We’re here to answer all your questions
‘Contesting a Will doesn’t need to be stressful’
If you are thinking about contesting a Will or have any other inheritance or trust dispute you’ll probably have lots of questions you want to ask us. We’ve put together the answers to some of the most common questions we’re asked by clients. If you can’t find the answer you want here, please get in touch with us on 0800 923 2080.
Q. Are there any time limits that will affect my claim?
A. If you make a claim, you’ll probably have to adhere to a strict time limit. It depends on what type of action you’re hoping to bring, but you may only have a matter of months to file your claim with the court. So if you’re thinking about contesting a Will or bringing any other inheritance dispute, we recommend getting in touch with us as soon as possible to protect your position.
Q. Can I find out if there was a Will, and how can I get a copy?
A. If you’d like to find out whether a relative of yours has left a Will, you’ll need to get in touch with your local Probate Registry. Provided you have details of your relative’s name, last known address and when they died, you’ll then be able to search for their Will – and find out whether one has been entered. If there isn’t a Will, the Probate Registry can let you know if someone is trying to deal with your relative’s estate within the next six months. Find out more about the Probate Registry.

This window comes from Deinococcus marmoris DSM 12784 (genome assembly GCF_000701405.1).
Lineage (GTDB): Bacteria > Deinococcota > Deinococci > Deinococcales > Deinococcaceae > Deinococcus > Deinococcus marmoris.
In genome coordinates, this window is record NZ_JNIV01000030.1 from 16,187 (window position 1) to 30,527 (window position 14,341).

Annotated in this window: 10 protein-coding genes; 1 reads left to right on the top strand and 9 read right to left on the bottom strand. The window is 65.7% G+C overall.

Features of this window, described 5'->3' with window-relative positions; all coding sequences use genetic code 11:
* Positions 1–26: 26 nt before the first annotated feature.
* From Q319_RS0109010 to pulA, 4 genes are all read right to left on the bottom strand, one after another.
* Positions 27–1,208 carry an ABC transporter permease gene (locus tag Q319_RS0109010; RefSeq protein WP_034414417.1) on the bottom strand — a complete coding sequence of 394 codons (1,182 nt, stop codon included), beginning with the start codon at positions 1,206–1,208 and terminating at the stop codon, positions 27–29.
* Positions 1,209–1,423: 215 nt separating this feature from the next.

Q. What should I do if I think a relative has left a Will, but someone is withholding it from me?
A. If you’re worried that someone is keeping information about a Will from you, or not letting you see it, we can take action for you. If you’ve already searched for the Will at the Probate Registry then we can apply to the court to make the person concerned produce a copy – or come to court to provide further information.
Q. What is a Grant of Representation?
A. This is a document that the court issues enabling someone to deal with the assets and belongings of the person who has died. There can be one or more people named in the grant who can take charge of the assets. It gives them the right to collect the deceased’s money from banks and building societies, and to sell property and pay off debts.
There are three types of Grants of Representation:
- Probate: this is granted to the executors named in the Will
- Letters of Administration (with Will): this is granted when someone left a valid Will and then had to amend it, for instance if the named executor has died
- Letters of Administration: this is granted when someone did not leave a Will.
Q. How do I find out whether there’s been a Grant of Representation?